Seeking Rs 12,577.9 crore for Gratuitous Relief, the Chief Minister highlighted the dire need to support small and marginal farmers whose livelihoods depend on agriculture.
“The State Government is seeking Rs 12577.9 crore to facilitate payment of Gratuitous Relief towards subsistence of the Small and Marginal Farmers whose lives and families’ lives are completely dependent on agricultural activities for their immediate sustenance. The prevailing drought condition across the State has severely disrupted agriculture, leading to crop failures and economic distress for rural households. Hence, there is a dire need to provide Gratuitous Relief (GR) as set out in No. 1 (e) of the SDRF/NDRF items and norms to alleviate the impact on drought-affected families and support them in sustaining their livelihoods. The existing 50 per cent cap for GR within the Response and Recovery Window of SDRF for a state like Karnataka which has a small annual SDRF allocation, has constrained the State Government on providing GR to the families of the affected families. Consequently, funds for GR have been sought under NDRF,” the letter read.
In addressing discrepancies between the Drought Manual and SDRF/NDRF norms, the Chief Minister called for harmonization, advocating for input subsidies for taluks reporting over 33 per cent crop loss.
“There is a need to harmonize the input subsidy qualifying criteria between the provisions in the Manual for Drought Management-2020 and prevailing items and norms of assistance under SDRF/NDRF of MHA. The Manual for Drought Management 2020, states that more than 50 per cent of crop loss is ‘severe,’ and eligible for input subsidy but the items and norms of assistance from SDRF/NDRF issued by the Ministry of Home Affairs states that crop losses exceeding 33 per cent due to a notified disaster are eligible for the payment of input subsidies. Since the 27 moderate category taluks have after Ground Truthing conducted as per the Drought Manual 2020 reported more than 33 per cent crop loss they should also should also be considered for input subsidy claims under NDRF,” it added.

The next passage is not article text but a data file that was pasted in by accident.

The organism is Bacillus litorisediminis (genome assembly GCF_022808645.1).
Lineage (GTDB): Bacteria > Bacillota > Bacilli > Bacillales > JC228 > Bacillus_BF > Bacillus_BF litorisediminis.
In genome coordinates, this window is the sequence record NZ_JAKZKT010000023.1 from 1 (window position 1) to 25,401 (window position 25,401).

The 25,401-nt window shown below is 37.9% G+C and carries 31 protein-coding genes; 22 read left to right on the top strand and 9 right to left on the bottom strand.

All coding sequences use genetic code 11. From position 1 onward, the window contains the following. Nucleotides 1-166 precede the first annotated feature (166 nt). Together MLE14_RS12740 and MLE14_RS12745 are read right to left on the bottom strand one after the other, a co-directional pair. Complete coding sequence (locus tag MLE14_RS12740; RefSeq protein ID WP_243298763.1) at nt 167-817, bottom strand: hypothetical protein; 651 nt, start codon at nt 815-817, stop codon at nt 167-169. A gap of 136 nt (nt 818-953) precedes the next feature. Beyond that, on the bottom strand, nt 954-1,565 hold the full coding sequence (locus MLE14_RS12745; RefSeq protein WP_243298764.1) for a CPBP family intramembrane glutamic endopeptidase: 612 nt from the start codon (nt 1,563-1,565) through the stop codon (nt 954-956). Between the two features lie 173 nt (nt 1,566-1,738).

Anticipating a deterioration in drinking water availability, the Chief Minister emphasized the need for swift NDRF assistance.
It is anticipated that the drinking water situation is likely to deteriorate in the coming months, primarily due to the fact that major reservoirs in the States are currently at only 53 per cent of their total capacity following the primary rainfall season. This decline in storage levels in our hydel reservoirs has adversely impacted our hydel power generation, which accounts for 20 per cent of the state’s energy requirement, it read.
Despite proactive state measures, including the release of Rs 324 crore from the State Disaster Response Fund, the Chief Minister stressed the crucial role of NDRF funds in providing timely relief.
“The State Government has taken proactive and collaborative measures to mitigate the drought’s impact. In October, Rs 324 crore from SDRF has been released to 31 districts to take up immediate drought relief measures. Weekly monitoring of seasonal conditions began with the onset of SWM with the Weather Watch Committee conducting regular meetings to review conditions. The Cabinet Sub-Committee on Natural Disaster convened six times to review the drought situation, implement necessary policies for mitigation. Personally, I have been actively engaged in reviewing the seasonal conditions, ensuring a hands-on approach to the situation. The State Government’s welfare schemes, especially those targeted towards women, have played a significant role in alleviating the impact of the drought to a certain extent, however with the NDRF assistance we hope to do more,” it further added.
The Chief Minister concluded by urging the National Executive Committee’s Sub-Committee to expedite recommendations for the early release of NDRF funds, ensuring prompt disbursement to distressed farmers.
He further stated, “I request you to ensure that the Sub-Committee of National Executive Committee submits its recommendations at the earliest. I shall be thankful if you could expedite the process and enable early release of funds from NDRF which would then facilitate timely disbursement of input subsidy and gratuitous relief to the distressed farmers.”
(With inputs from ANI)